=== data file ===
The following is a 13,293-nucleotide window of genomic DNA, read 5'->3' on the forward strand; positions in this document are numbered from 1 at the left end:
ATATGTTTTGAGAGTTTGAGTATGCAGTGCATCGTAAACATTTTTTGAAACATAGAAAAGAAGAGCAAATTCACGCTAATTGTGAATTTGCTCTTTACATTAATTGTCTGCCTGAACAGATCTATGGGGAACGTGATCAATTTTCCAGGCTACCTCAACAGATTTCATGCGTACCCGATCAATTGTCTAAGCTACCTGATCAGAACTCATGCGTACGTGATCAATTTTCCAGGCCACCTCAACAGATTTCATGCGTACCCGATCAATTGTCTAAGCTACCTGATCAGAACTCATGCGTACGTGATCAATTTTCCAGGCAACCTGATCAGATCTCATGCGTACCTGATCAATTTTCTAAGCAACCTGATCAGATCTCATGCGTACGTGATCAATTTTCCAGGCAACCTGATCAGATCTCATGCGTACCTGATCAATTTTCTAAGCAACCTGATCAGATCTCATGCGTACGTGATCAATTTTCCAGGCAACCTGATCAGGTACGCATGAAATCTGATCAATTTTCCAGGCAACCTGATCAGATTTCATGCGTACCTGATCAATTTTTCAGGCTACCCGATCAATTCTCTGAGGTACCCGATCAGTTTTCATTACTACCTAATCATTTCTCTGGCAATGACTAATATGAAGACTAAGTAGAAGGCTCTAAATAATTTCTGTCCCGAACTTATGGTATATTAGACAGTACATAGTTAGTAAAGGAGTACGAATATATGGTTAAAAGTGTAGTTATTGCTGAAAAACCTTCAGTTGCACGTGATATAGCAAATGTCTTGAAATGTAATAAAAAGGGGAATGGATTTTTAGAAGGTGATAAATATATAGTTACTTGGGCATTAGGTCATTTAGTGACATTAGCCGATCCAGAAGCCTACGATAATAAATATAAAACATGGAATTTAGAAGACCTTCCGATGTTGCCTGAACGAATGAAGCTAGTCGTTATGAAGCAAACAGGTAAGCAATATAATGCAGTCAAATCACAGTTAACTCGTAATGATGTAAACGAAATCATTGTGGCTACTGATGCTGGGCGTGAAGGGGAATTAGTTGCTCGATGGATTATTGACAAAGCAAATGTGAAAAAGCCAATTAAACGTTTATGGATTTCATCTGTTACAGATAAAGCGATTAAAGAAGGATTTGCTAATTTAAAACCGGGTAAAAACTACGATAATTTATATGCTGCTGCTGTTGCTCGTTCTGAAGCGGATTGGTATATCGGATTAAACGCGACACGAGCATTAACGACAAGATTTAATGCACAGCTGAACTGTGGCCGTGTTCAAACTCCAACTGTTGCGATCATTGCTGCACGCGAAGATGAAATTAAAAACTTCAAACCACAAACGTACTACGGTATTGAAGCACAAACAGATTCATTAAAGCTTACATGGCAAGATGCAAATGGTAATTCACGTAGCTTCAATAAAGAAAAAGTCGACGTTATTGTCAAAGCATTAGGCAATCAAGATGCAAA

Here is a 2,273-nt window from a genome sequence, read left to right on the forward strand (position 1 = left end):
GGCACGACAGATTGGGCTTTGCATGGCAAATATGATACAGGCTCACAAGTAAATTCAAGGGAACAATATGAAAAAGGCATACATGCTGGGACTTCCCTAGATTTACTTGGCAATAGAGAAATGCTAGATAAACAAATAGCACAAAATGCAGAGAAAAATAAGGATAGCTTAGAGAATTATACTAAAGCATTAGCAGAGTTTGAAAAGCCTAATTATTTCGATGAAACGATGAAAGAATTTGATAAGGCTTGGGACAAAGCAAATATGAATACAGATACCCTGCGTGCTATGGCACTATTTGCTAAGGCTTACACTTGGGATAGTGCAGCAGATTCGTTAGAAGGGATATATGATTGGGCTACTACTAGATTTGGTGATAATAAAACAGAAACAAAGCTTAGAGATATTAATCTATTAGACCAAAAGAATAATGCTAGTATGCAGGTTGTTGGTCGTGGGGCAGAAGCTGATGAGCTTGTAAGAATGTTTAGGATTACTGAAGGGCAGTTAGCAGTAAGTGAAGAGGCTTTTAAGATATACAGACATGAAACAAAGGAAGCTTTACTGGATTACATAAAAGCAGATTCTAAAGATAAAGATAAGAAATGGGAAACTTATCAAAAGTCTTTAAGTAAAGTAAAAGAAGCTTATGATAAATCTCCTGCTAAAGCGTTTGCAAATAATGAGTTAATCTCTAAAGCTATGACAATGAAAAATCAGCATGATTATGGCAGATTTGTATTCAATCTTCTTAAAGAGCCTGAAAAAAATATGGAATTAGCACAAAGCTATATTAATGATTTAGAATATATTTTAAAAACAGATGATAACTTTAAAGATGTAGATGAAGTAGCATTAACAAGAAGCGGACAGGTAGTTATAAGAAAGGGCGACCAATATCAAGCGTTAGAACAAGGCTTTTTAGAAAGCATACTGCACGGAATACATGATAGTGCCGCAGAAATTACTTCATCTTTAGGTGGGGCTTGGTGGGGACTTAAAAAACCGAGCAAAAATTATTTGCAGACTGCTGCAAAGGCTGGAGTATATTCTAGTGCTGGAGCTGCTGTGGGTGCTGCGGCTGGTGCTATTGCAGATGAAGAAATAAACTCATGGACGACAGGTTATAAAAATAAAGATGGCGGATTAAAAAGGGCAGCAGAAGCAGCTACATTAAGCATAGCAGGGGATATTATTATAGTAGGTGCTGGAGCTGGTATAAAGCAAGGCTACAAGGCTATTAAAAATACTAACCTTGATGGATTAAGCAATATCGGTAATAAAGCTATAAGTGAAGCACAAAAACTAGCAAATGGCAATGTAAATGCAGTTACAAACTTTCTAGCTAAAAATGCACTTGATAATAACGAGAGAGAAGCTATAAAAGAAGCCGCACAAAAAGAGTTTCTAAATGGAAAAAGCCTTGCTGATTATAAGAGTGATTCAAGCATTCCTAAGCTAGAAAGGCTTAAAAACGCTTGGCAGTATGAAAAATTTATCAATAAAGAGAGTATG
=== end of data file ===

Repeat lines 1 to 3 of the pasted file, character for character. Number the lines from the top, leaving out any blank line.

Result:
The following is a 13,293-nucleotide window of genomic DNA, read 5'->3' on the forward strand; positions in this document are numbered from 1 at the left end:
ATATGTTTTGAGAGTTTGAGTATGCAGTGCATCGTAAACATTTTTTGAAACATAGAAAAGAAGAGCAAATTCACGCTAATTGTGAATTTGCTCTTTACATTAATTGTCTGCCTGAACAGATCTATGGGGAACGTGATCAATTTTCCAGGCTACCTCAACAGATTTCATGCGTACCCGATCAATTGTCTAAGCTACCTGATCAGAACTCATGCGTACGTGATCAATTTTCCAGGCCACCTCAACAGATTTCATGCGTACCCGATCAATTGTCTAAGCTACCTGATCAGAACTCATGCGTACGTGATCAATTTTCCAGGCAACCTGATCAGATCTCATGCGTACCTGATCAATTTTCTAAGCAACCTGATCAGATCTCATGCGTACGTGATCAATTTTCCAGGCAACCTGATCAGATCTCATGCGTACCTGATCAATTTTCTAAGCAACCTGATCAGATCTCATGCGTACGTGATCAATTTTCCAGGCAACCTGATCAGGTACGCATGAAATCTGATCAATTTTCCAGGCAACCTGATCAGATTTCATGCGTACCTGATCAATTTTTCAGGCTACCCGATCAATTCTCTGAGGTACCCGATCAGTTTTCATTACTACCTAATCATTTCTCTGGCAATGACTAATATGAAGACTAAGTAGAAGGCTCTAAATAATTTCTGTCCCGAACTTATGGTATATTAGACAGTACATAGTTAGTAAAGGAGTACGAATATATGGTTAAAAGTGTAGTTATTGCTGAAAAACCTTCAGTTGCACGTGATATAGCAAATGTCTTGAAATGTAATAAAAAGGGGAATGGATTTTTAGAAGGTGATAAATATATAGTTACTTGGGCATTAGGTCATTTAGTGACATTAGCCGATCCAGAAGCCTACGATAATAAATATAAAACATGGAATTTAGAAGACCTTCCGATGTTGCCTGAACGAATGAAGCTAGTCGTTATGAAGCAAACAGGTAAGCAATATAATGCAGTCAAATCACAGTTAACTCGTAATGATGTAAACGAAATCATTGTGGCTACTGATGCTGGGCGTGAAGGGGAATTAGTTGCTCGATGGATTATTGACAAAGCAAATGTGAAAAAGCCAATTAAACGTTTATGGATTTCATCTGTTACAGATAAAGCGATTAAAGAAGGATTTGCTAATTTAAAACCGGGTAAAAACTACGATAATTTATATGCTGCTGCTGTTGCTCGTTCTGAAGCGGATTGGTATATCGGATTAAACGCGACACGAGCATTAACGACAAGATTTAATGCACAGCTGAACTGTGGCCGTGTTCAAACTCCAACTGTTGCGATCATTGCTGCACGCGAAGATGAAATTAAAAACTTCAAACCACAAACGTACTACGGTATTGAAGCACAAACAGATTCATTAAAGCTTACATGGCAAGATGCAAATGGTAATTCACGTAGCTTCAATAAAGAAAAAGTCGACGTTATTGTCAAAGCATTAGGCAATCAAGATGCAAA

Here is a 2,273-nt window from a genome sequence, read left to right on the forward strand (position 1 = left end):